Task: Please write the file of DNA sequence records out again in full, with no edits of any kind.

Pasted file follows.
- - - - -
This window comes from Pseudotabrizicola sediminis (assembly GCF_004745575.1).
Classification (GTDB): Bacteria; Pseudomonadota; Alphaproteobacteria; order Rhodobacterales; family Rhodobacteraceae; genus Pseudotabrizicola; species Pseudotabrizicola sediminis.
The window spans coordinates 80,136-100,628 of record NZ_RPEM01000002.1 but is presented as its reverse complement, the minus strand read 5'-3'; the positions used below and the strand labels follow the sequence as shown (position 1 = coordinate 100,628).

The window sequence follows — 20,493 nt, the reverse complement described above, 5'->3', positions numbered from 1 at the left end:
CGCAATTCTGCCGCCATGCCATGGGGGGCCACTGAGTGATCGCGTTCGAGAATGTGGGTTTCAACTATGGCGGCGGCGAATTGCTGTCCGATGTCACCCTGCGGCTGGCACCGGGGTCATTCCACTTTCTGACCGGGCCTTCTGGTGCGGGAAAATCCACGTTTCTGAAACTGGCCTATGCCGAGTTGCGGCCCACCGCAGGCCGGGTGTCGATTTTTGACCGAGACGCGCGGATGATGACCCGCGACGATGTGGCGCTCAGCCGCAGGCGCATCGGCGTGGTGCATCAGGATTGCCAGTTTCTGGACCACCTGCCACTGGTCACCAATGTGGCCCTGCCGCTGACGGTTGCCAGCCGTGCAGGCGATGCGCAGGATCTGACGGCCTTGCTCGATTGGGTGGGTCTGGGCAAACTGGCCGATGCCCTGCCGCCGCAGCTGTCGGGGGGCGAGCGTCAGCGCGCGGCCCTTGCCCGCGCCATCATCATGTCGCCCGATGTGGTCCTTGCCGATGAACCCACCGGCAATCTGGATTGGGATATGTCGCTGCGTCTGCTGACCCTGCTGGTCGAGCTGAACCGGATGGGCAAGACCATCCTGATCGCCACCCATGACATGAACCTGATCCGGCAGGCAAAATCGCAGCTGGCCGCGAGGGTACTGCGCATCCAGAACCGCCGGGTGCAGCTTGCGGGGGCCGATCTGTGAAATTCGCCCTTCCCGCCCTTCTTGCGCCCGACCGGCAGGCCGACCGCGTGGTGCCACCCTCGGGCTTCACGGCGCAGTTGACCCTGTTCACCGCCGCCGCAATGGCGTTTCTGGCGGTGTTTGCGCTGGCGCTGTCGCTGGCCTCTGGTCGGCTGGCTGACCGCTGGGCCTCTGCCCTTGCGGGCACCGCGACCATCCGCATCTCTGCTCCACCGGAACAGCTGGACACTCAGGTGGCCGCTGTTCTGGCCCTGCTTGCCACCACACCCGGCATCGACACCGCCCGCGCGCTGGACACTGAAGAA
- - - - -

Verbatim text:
This window comes from Pseudotabrizicola sediminis (assembly GCF_004745575.1).
Classification (GTDB): Bacteria; Pseudomonadota; Alphaproteobacteria; order Rhodobacterales; family Rhodobacteraceae; genus Pseudotabrizicola; species Pseudotabrizicola sediminis.
The window spans coordinates 80,136-100,628 of record NZ_RPEM01000002.1 but is presented as its reverse complement, the minus strand read 5'-3'; the positions used below and the strand labels follow the sequence as shown (position 1 = coordinate 100,628).

The window sequence follows — 20,493 nt, the reverse complement described above, 5'->3', positions numbered from 1 at the left end:
CGCAATTCTGCCGCCATGCCATGGGGGGCCACTGAGTGATCGCGTTCGAGAATGTGGGTTTCAACTATGGCGGCGGCGAATTGCTGTCCGATGTCACCCTGCGGCTGGCACCGGGGTCATTCCACTTTCTGACCGGGCCTTCTGGTGCGGGAAAATCCACGTTTCTGAAACTGGCCTATGCCGAGTTGCGGCCCACCGCAGGCCGGGTGTCGATTTTTGACCGAGACGCGCGGATGATGACCCGCGACGATGTGGCGCTCAGCCGCAGGCGCATCGGCGTGGTGCATCAGGATTGCCAGTTTCTGGACCACCTGCCACTGGTCACCAATGTGGCCCTGCCGCTGACGGTTGCCAGCCGTGCAGGCGATGCGCAGGATCTGACGGCCTTGCTCGATTGGGTGGGTCTGGGCAAACTGGCCGATGCCCTGCCGCCGCAGCTGTCGGGGGGCGAGCGTCAGCGCGCGGCCCTTGCCCGCGCCATCATCATGTCGCCCGATGTGGTCCTTGCCGATGAACCCACCGGCAATCTGGATTGGGATATGTCGCTGCGTCTGCTGACCCTGCTGGTCGAGCTGAACCGGATGGGCAAGACCATCCTGATCGCCACCCATGACATGAACCTGATCCGGCAGGCAAAATCGCAGCTGGCCGCGAGGGTACTGCGCATCCAGAACCGCCGGGTGCAGCTTGCGGGGGCCGATCTGTGAAATTCGCCCTTCCCGCCCTTCTTGCGCCCGACCGGCAGGCCGACCGCGTGGTGCCACCCTCGGGCTTCACGGCGCAGTTGACCCTGTTCACCGCCGCCGCAATGGCGTTTCTGGCGGTGTTTGCGCTGGCGCTGTCGCTGGCCTCTGGTCGGCTGGCTGACCGCTGGGCCTCTGCCCTTGCGGGCACCGCGACCATCCGCATCTCTGCTCCACCGGAACAGCTGGACACTCAGGTGGCCGCTGTTCTGGCCCTGCTTGCCACCACACCCGGCATCGACACCGCCCGCGCGCTGGACACTGAAGAA